Engineering is akin to writing or painting in that it is a creative endeavor that begins in the mind’s eye and proceeds into new frontiers of thought and action, where it does not so much find as make new things. Just as the poet starts with a blank sheet of paper and the artist with a blank canvas, so the engineer today begins with a blank computer screen. Until the outlines of a design are set down, however tentatively, there can be no appeal to science or to critical analysis to judge or test the design. Scientific, rhetorical or aesthetic principles may be called on to inspire, refine and finish a design, but creative things do not come of applying the principles alone. Without the sketch of a thing or a diagram of a process, scientific facts and laws are of little use to engineers. Science may be the theater, but engineering is the action on the stage.
76. The writer’s main aim in this passage is to ----.
A) show how many different types of creativity there are
B) stress the creative and constructive aspects of an engineer’s work
C) compare and contrast the way poets and painters work
D) show that literary creativity is superior to the painter’s creativity
E) establish the fact that it is the engineers’ scientific knowledge that makes him creative
77. We understand from the passage that, for the engineer, scientific laws ----.
A) only have a role to play after a design has taken some sort of form
B) are only relevant in details concerning safety
C) are a constant factor all through the creative process of design
D) play an important role only when it comes to finalizing certain details
E) are rarely applicable at any stage in his projects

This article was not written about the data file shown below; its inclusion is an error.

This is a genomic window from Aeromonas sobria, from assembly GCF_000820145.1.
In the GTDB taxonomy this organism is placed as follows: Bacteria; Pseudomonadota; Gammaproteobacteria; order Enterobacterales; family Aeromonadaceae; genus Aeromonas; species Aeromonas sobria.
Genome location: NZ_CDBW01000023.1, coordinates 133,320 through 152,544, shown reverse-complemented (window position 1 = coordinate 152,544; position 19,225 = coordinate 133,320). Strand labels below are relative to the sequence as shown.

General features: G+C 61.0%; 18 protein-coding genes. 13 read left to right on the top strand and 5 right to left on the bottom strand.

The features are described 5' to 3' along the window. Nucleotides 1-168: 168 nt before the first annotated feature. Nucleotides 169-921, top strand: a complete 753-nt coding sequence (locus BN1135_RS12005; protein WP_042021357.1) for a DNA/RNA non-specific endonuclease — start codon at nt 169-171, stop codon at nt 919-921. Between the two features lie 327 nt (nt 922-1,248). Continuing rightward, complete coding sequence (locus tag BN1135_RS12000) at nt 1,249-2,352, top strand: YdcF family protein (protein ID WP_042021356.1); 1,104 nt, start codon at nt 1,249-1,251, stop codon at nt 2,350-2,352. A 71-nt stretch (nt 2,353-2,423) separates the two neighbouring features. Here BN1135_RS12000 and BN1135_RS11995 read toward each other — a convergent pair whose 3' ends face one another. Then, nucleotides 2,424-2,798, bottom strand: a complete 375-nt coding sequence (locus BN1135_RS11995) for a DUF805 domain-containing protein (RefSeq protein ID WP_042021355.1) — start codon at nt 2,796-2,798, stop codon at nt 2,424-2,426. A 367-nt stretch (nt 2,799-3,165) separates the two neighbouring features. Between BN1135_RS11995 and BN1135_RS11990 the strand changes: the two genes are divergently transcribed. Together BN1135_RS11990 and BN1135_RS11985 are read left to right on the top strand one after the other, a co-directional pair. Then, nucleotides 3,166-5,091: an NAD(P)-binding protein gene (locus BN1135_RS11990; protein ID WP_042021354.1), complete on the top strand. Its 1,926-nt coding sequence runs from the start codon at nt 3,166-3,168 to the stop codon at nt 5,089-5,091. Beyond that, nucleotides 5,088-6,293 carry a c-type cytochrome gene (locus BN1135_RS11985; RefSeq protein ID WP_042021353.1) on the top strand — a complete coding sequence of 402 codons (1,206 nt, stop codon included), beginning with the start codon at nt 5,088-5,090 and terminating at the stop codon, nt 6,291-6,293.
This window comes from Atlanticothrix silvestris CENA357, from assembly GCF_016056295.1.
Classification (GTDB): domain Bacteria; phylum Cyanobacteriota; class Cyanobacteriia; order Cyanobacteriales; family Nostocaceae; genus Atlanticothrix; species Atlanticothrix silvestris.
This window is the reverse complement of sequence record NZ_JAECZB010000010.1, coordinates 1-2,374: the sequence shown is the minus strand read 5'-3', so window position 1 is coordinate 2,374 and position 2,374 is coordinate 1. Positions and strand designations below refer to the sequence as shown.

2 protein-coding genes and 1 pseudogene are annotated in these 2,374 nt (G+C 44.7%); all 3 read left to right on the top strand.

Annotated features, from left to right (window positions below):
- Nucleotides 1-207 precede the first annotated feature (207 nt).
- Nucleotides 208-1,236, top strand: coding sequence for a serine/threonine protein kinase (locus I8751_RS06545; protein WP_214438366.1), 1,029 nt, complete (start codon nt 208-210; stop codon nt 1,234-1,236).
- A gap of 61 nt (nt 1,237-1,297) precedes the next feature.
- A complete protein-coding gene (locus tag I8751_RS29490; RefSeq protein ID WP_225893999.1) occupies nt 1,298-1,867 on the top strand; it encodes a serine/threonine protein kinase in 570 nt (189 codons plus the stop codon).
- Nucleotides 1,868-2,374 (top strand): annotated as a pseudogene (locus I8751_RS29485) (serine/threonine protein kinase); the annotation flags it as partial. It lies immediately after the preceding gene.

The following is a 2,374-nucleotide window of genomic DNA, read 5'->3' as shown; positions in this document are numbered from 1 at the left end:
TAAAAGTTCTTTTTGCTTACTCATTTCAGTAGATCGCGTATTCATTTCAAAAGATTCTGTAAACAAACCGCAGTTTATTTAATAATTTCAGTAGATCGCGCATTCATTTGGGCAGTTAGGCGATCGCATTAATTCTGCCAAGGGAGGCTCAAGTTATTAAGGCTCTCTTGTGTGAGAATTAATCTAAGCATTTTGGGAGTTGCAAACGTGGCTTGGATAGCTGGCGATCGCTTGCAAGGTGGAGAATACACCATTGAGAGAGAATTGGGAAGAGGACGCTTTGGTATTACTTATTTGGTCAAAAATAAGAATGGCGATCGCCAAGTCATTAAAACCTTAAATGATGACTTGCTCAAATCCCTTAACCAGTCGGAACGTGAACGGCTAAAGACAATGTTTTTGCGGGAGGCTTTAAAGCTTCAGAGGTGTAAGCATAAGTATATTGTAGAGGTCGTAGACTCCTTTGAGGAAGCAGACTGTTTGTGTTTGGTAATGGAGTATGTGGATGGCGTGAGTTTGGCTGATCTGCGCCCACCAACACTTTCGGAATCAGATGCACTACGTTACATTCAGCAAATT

78. The point is made in the passage that aesthetic principles ----.
A) have no place in an engineer’s design
B) are central to the very best works of art
C) and creativity are two very different things
D) cannot be taught or learnt
E) can infuse life into an ill-conceived poem
79. It can be inferred from the passage that, once a poet has achieved the basic core of his poem, ----.
A) the creative process is complete
B) he tends to lose interest in it
C) he should wait a while before transcribing it onto a blank sheet of paper
D) aesthetic principles may help him to intensify and complete it
E) he must start to examine it for flaws and then remove them
80. According to the writer of the passage, each act of creativity ----.
A) necessitates the crossing of frontiers and entry into unknown regions
B) is dependent upon a storehouse of closely related knowledge
C) arises almost equally out of thought and inspiration and knowledge
D) has some bearing on other acts of creativity
E) in one sphere of endeavour has its counterpart in another
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